DAYTONA BEACH, Fla. — Teeth chattering, hands shaking, stomach churning, Justin Haley anxiously waited for NASCAR to pull the plug on a rain-wrecked weekend at Daytona International Speedway.
A 500-1 longshot making just his third career Cup start, Haley won the rain-postponed, rain-shortened race at Daytona on Sunday. He inherited the lead after a 17-car accident decimated the field and a lightning strike forced NASCAR to stop the race.
Haley waited out the delay in a conference room inside the historic speedway, admittedly too nervous to do more than pray for the skies to open and the race to be called once and for all.
The wait of 2 hours, 12 minutes was well worth it for the 20-year-old Indiana native driving for first-year team Spire Motorsports. They celebrated in a makeshift indoor victory lane and were warmly greeted by manufacturer Chevrolet, which has now won two straight races after a miserable start to the season.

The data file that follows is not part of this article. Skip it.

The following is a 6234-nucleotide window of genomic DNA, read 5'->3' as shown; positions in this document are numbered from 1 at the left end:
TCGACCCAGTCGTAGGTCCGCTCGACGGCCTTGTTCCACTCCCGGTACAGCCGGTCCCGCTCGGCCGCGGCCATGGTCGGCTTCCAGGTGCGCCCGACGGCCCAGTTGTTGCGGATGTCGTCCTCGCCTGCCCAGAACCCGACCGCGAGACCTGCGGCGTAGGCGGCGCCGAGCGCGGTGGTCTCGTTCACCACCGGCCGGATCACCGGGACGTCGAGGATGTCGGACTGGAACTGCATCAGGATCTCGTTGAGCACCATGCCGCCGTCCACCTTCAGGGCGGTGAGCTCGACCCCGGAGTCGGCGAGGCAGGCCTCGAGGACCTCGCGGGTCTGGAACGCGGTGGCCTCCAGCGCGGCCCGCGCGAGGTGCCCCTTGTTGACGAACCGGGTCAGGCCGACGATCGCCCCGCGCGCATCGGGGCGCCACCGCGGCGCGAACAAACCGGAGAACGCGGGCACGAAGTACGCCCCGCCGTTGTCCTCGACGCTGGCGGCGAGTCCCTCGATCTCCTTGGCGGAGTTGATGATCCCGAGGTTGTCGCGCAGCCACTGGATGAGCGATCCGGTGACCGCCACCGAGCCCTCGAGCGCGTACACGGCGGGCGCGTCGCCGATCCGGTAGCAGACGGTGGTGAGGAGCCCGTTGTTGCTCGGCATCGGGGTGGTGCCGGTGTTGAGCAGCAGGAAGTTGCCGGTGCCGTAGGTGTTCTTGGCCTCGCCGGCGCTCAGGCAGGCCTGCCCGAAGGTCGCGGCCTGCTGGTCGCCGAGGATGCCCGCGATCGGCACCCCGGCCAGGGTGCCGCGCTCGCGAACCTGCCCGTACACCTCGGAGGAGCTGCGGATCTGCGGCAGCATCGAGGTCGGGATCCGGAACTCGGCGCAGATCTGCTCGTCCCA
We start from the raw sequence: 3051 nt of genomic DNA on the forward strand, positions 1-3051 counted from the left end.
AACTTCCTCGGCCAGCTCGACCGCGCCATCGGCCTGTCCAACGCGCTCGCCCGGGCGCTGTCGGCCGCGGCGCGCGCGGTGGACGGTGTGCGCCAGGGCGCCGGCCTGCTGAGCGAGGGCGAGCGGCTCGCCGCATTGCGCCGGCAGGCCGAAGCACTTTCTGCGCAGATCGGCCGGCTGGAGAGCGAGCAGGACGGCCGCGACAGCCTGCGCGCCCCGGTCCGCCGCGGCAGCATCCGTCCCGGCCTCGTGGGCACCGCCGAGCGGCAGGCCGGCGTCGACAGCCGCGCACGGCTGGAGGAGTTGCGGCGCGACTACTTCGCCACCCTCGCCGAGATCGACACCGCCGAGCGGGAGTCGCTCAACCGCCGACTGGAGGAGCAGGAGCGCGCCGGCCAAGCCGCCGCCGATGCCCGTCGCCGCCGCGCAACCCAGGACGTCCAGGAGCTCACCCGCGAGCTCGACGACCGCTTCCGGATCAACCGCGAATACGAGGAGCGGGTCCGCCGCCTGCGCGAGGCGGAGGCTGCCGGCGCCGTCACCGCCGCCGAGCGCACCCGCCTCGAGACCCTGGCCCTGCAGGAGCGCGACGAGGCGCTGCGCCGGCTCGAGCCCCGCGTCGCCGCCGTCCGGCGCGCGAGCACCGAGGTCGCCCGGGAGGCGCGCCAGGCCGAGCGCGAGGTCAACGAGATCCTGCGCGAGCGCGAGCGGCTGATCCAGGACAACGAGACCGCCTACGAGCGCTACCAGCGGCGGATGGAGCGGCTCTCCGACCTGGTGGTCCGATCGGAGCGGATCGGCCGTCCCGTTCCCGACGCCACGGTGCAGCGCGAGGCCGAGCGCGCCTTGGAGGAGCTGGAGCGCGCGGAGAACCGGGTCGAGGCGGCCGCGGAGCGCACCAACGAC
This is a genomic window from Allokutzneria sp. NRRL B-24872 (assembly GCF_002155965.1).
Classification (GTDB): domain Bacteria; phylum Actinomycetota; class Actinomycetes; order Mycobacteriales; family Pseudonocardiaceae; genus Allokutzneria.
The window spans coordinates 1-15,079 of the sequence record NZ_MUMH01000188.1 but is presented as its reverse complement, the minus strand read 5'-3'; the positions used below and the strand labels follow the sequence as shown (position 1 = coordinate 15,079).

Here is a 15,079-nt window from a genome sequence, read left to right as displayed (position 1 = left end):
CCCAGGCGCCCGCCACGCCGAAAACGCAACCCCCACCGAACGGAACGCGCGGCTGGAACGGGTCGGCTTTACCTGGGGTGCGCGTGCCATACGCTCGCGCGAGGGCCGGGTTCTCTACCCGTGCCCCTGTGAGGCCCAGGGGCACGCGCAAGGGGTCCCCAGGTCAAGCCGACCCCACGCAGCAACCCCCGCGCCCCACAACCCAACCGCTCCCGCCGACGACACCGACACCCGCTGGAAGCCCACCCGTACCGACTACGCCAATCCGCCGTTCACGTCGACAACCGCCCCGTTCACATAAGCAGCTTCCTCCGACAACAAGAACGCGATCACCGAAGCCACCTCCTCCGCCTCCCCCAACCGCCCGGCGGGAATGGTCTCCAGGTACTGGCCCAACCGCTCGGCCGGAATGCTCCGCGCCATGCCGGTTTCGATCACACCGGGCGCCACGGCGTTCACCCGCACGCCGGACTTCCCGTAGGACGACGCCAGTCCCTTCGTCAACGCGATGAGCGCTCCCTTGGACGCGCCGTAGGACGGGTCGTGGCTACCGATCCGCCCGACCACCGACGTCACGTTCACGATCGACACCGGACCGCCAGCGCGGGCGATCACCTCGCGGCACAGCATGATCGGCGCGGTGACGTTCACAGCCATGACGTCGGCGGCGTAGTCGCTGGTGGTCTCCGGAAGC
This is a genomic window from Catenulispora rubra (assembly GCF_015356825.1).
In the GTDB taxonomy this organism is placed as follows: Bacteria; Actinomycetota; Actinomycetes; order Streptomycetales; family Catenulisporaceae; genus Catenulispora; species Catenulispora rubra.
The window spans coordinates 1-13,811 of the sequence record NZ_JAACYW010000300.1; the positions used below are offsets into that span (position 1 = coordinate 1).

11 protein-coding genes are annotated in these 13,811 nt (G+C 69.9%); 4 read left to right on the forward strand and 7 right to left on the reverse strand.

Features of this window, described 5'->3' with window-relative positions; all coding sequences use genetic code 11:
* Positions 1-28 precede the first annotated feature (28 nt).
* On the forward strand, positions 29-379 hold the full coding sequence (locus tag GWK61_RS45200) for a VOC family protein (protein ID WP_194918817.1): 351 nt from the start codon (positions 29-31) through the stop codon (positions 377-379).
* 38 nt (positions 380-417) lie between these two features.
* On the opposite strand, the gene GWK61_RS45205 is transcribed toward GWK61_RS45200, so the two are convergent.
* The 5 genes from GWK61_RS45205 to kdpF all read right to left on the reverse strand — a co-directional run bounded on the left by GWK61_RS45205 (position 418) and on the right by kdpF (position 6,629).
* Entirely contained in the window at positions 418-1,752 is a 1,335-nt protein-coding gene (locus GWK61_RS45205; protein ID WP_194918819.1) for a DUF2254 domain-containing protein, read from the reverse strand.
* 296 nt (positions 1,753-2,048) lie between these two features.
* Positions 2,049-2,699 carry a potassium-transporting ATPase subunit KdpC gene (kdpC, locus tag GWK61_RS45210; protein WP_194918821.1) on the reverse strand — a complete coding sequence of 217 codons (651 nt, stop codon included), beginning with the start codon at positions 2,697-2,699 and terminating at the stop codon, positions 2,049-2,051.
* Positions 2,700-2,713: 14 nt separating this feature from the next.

“I had no expectation to win this race,” said Haley, admitting he’d have quickly been passed for the lead if the race resumed.
“We were just trying to keep the fenders on it. That was the whole goal of the race, to finish with no scratches. Yes, I really did pray for rain.”
The race was scheduled for Saturday night but forced to Sunday afternoon because of persistent rain and lightning that washed out most of this final Independence Day party at NASCAR’s birthplace. The race is being moved next year to August as the regular-season finale.
As the clouds darkened over the track at the start of the third and final stage, drivers picked up the intensity and started racing as if the event would end at the first drop of rain.
Clint Bowyer pulled out of line and tried to pass Austin Dillon for the lead, but Dillon would not relinquish the spot. His Chevrolet wiggled, Bowyer hit him from behind in his Ford, and because they were at the front of the field, it caused a huge wreck.
“I guess he didn’t want me to pass him,” Bowyer said. “I got under him and he blocked and he just finally wrecked us all.”
Dillon defended his racing.
“I really thought it was kind of urgent because of the lightning and rain coming,” he said. “It’s part of this kind of racing.”